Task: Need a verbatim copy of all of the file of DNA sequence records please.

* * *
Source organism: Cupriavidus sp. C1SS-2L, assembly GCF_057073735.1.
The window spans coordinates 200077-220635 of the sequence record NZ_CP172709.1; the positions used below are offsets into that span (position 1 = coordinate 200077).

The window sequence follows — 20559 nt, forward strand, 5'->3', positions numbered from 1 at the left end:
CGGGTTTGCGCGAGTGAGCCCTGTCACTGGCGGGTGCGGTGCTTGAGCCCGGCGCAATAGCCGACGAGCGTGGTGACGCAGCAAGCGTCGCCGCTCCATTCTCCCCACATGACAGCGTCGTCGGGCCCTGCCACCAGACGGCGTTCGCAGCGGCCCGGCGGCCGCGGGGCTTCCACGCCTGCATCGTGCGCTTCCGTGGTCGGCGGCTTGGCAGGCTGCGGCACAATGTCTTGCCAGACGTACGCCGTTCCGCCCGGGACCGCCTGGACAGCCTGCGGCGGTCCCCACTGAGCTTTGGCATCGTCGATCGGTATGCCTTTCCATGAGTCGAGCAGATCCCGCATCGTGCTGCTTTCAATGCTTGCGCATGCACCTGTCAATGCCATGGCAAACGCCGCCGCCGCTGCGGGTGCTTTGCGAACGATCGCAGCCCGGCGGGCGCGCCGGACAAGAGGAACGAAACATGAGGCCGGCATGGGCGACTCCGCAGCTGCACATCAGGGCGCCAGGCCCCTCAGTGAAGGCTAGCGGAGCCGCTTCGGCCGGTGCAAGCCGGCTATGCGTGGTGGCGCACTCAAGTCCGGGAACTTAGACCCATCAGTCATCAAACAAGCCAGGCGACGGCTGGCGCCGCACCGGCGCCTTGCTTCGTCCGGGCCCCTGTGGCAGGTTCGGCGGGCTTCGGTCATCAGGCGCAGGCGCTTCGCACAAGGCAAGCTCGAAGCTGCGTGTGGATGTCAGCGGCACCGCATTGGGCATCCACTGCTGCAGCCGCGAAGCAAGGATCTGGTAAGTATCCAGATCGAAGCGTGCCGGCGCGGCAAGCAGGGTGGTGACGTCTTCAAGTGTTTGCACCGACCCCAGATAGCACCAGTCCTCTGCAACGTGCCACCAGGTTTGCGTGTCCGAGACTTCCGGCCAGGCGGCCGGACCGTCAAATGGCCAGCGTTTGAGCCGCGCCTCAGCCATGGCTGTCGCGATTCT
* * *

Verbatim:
Source organism: Cupriavidus sp. C1SS-2L, assembly GCF_057073735.1.
The window spans coordinates 200077-220635 of the sequence record NZ_CP172709.1; the positions used below are offsets into that span (position 1 = coordinate 200077).

The window sequence follows — 20559 nt, forward strand, 5'->3', positions numbered from 1 at the left end:
CGGGTTTGCGCGAGTGAGCCCTGTCACTGGCGGGTGCGGTGCTTGAGCCCGGCGCAATAGCCGACGAGCGTGGTGACGCAGCAAGCGTCGCCGCTCCATTCTCCCCACATGACAGCGTCGTCGGGCCCTGCCACCAGACGGCGTTCGCAGCGGCCCGGCGGCCGCGGGGCTTCCACGCCTGCATCGTGCGCTTCCGTGGTCGGCGGCTTGGCAGGCTGCGGCACAATGTCTTGCCAGACGTACGCCGTTCCGCCCGGGACCGCCTGGACAGCCTGCGGCGGTCCCCACTGAGCTTTGGCATCGTCGATCGGTATGCCTTTCCATGAGTCGAGCAGATCCCGCATCGTGCTGCTTTCAATGCTTGCGCATGCACCTGTCAATGCCATGGCAAACGCCGCCGCCGCTGCGGGTGCTTTGCGAACGATCGCAGCCCGGCGGGCGCGCCGGACAAGAGGAACGAAACATGAGGCCGGCATGGGCGACTCCGCAGCTGCACATCAGGGCGCCAGGCCCCTCAGTGAAGGCTAGCGGAGCCGCTTCGGCCGGTGCAAGCCGGCTATGCGTGGTGGCGCACTCAAGTCCGGGAACTTAGACCCATCAGTCATCAAACAAGCCAGGCGACGGCTGGCGCCGCACCGGCGCCTTGCTTCGTCCGGGCCCCTGTGGCAGGTTCGGCGGGCTTCGGTCATCAGGCGCAGGCGCTTCGCACAAGGCAAGCTCGAAGCTGCGTGTGGATGTCAGCGGCACCGCATTGGGCATCCACTGCTGCAGCCGCGAAGCAAGGATCTGGTAAGTATCCAGATCGAAGCGTGCCGGCGCGGCAAGCAGGGTGGTGACGTCTTCAAGTGTTTGCACCGACCCCAGATAGCACCAGTCCTCTGCAACGTGCCACCAGGTTTGCGTGTCCGAGACTTCCGGCCAGGCGGCCGGACCGTCAAATGGCCAGCGTTTGAGCCGCGCCTCAGCCATGGCTGTCGCGATTCT